Taking a brief hiatus from my Iceland series to post a childhood memory of my father who recently retired at 85. My father is quite a man and I could do a whole blog just on his life and accomplishments but today I am focusing on something I learned from him by his actions.
It happened when I was ten.
It was late afternoon in 1971. I looked out the window and saw two young Mormon missionaries headed up our path. My father was an ardent Catholic and a major proponent of the “leave us the hell alone” meet and greet. Typically this was exemplified by slammed doors and aggressive phone hang-ups directed at chipper sales people, followed by an under the breath “jack ass”. I did not expect it to go well for these stewards of what I saw at the time as a mysterious, foreign and perhaps threatening faith. They were the “others”.
I remember it was hot and they were in suits. I was thinking; man I sure would not want to be them when Dad opens that door.
To my surprise my father seemed happy to see them, he let them in, set down all five of us kids and let two young “others” show us a film about their faith, followed by us asking questions. My Mom and Dad treated them royally with kindness, respect and lemonade. This visit had a big effect on me, and I still think about it all these years later. I don’t remember anything about the movie or the discussion. I just remember the part where my father opened the door, the part where he proved his own faith by living by it, by not being threatened. He showed us all how to be respectful, to listen and to learn.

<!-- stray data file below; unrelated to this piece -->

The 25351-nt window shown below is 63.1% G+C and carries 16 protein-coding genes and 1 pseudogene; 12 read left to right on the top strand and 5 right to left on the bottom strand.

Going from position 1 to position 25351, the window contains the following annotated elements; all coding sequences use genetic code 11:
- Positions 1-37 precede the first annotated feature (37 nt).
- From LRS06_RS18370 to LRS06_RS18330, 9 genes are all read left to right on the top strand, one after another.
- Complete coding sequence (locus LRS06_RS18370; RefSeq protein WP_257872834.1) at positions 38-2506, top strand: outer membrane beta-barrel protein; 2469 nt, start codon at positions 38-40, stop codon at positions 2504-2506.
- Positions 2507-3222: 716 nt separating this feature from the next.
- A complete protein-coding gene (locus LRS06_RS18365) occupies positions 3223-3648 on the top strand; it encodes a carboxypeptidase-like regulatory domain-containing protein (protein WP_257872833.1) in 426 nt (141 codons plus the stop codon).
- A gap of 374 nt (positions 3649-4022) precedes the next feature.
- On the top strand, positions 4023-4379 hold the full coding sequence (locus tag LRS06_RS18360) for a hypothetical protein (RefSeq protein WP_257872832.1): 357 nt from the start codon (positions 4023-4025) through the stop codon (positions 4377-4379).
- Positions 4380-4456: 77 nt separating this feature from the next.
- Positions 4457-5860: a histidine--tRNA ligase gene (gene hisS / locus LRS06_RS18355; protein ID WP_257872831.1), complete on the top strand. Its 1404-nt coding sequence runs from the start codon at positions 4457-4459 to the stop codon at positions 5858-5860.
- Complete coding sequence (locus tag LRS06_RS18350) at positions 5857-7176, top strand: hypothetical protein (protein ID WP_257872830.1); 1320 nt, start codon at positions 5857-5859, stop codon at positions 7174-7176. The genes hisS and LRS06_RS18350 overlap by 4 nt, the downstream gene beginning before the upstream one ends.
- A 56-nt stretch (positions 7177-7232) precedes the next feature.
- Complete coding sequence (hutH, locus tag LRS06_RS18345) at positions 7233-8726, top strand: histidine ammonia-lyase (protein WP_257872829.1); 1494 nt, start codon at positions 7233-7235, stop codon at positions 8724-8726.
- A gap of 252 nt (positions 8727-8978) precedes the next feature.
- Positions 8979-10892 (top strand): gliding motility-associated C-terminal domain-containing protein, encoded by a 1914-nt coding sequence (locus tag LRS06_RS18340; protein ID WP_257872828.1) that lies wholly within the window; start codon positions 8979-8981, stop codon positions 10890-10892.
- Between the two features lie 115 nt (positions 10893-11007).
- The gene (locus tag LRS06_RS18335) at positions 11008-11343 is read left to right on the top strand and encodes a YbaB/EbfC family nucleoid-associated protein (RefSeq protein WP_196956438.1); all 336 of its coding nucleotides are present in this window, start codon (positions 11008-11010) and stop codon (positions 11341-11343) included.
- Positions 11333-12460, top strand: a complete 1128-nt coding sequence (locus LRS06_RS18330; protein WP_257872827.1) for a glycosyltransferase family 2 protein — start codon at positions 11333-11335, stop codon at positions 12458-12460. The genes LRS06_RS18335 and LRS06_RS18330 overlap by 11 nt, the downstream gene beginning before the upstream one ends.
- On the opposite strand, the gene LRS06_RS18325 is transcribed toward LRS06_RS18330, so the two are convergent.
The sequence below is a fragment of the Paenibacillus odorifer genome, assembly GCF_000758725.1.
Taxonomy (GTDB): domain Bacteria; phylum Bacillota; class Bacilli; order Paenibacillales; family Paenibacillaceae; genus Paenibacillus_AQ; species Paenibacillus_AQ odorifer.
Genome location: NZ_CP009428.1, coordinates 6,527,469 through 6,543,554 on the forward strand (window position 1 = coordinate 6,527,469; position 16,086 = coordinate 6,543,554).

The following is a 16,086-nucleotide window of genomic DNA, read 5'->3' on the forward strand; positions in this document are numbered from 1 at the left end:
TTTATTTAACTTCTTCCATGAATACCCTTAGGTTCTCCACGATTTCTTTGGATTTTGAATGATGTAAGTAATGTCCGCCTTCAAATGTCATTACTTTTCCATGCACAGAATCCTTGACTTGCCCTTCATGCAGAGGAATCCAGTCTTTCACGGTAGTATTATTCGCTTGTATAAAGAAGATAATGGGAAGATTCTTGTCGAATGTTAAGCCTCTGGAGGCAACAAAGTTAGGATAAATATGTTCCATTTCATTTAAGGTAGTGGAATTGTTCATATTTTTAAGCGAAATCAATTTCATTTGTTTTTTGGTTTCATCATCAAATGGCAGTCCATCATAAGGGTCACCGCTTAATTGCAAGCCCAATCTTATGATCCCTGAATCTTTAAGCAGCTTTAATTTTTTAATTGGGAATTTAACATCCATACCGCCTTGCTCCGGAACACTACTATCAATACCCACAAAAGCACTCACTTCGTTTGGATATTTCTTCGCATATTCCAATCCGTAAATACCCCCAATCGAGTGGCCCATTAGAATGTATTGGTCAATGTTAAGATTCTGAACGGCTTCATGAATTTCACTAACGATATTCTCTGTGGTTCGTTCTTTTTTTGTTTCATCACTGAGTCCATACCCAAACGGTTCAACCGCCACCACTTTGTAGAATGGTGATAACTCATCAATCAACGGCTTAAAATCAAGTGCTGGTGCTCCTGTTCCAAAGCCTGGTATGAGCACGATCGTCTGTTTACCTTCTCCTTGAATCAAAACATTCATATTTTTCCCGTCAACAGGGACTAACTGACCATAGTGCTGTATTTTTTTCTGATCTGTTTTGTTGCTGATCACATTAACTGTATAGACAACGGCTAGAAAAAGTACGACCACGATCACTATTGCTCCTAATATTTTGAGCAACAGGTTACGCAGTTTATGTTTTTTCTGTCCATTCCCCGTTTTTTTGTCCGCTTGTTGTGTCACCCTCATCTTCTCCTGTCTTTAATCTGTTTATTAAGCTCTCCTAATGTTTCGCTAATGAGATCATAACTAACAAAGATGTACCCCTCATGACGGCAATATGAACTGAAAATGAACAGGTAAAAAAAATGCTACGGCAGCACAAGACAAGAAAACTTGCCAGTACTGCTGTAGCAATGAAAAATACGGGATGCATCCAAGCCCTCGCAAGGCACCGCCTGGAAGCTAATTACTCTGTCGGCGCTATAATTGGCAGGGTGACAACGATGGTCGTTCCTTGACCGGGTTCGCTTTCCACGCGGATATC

This lesson in open mindfulness and kindness has served me well in my life and in my travels.
Now days, so much of what we used to think of as “collectiveness” has turned to fragmentation. When a massive Ice Berg breaks into hundreds of little icebergs, navigation becomes more important than observation. And so it is with the Internet and the thousands of images and messages that get thrown at us each day. Unlike the radio, or hard print, there is no one filtering for creativity or worthiness, there is simply you, letting your computer create an algorithm of what you already know and like and spoon feeding it to you with pop ups and emails. Your computer, or car, or entertainment device navigates for you and you just let it happen. But here lies the rub, if we only explore what we already know than we never try anything new and we never grow, personally, artistically or as a society.
So now, when I struggle respecting “others” and when I forget how to listen to real humans with real passion on real missions that mean something to them. Or when I simply feel like I already know what I need to know, I think about my Dad, I open the door, I reach out my hand and I say hello to a better world. Thanks Dad.